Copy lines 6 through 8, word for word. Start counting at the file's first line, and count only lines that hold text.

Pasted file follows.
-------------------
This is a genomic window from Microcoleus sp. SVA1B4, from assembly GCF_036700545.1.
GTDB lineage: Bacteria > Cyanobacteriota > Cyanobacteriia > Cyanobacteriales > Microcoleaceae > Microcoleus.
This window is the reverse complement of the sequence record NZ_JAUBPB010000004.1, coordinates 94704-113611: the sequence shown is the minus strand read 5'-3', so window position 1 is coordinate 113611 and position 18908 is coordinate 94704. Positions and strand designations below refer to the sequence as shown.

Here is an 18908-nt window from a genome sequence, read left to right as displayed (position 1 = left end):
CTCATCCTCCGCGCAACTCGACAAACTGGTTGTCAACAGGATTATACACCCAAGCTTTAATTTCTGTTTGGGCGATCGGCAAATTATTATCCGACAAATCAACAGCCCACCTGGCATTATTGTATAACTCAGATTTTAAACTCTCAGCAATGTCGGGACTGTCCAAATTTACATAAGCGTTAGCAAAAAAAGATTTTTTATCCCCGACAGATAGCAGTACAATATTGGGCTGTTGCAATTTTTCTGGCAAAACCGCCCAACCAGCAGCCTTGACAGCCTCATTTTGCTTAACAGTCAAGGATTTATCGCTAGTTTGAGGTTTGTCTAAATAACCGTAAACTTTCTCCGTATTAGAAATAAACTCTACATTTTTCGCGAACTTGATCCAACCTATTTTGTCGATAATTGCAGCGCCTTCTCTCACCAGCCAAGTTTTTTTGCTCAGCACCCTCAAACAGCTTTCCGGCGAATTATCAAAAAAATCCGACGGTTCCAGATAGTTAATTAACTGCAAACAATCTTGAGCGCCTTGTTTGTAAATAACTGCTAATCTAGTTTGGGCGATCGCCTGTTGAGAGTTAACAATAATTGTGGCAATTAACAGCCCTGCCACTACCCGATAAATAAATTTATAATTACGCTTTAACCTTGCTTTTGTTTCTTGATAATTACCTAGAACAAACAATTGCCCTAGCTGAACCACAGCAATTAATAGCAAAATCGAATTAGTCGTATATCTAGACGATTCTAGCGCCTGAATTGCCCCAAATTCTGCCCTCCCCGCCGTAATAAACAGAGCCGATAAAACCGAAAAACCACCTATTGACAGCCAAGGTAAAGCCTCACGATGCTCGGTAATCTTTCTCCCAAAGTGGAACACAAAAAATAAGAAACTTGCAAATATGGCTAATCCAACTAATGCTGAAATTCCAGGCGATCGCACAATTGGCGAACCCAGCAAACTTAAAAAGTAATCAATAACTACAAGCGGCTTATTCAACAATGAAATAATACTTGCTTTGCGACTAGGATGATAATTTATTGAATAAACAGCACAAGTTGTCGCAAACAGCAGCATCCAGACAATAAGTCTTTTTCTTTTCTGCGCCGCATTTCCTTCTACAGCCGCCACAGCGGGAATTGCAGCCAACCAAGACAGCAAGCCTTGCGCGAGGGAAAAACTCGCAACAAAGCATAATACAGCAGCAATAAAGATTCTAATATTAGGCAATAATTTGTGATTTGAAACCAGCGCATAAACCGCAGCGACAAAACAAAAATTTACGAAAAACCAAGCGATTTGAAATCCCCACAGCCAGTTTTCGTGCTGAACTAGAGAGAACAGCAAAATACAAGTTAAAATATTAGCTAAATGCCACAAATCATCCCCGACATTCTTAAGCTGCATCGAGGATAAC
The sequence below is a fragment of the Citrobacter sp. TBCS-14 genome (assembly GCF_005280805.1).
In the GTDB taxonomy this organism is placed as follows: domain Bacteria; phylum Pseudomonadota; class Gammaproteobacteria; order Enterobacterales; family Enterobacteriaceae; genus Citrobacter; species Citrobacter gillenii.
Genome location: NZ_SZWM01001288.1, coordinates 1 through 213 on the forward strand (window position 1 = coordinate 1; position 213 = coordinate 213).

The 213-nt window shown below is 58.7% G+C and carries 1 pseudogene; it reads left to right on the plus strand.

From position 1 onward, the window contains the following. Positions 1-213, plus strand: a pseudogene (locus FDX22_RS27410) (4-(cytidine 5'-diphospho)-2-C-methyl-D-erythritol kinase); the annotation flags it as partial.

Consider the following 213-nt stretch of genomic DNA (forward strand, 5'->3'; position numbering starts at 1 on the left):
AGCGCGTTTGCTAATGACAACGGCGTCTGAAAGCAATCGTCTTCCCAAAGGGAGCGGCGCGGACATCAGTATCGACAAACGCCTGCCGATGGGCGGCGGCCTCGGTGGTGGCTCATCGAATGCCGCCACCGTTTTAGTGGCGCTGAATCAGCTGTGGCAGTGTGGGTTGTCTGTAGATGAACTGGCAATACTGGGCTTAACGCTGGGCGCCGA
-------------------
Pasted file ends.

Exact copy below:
The sequence below is a fragment of the Citrobacter sp. TBCS-14 genome (assembly GCF_005280805.1).
In the GTDB taxonomy this organism is placed as follows: domain Bacteria; phylum Pseudomonadota; class Gammaproteobacteria; order Enterobacterales; family Enterobacteriaceae; genus Citrobacter; species Citrobacter gillenii.
Genome location: NZ_SZWM01001288.1, coordinates 1 through 213 on the forward strand (window position 1 = coordinate 1; position 213 = coordinate 213).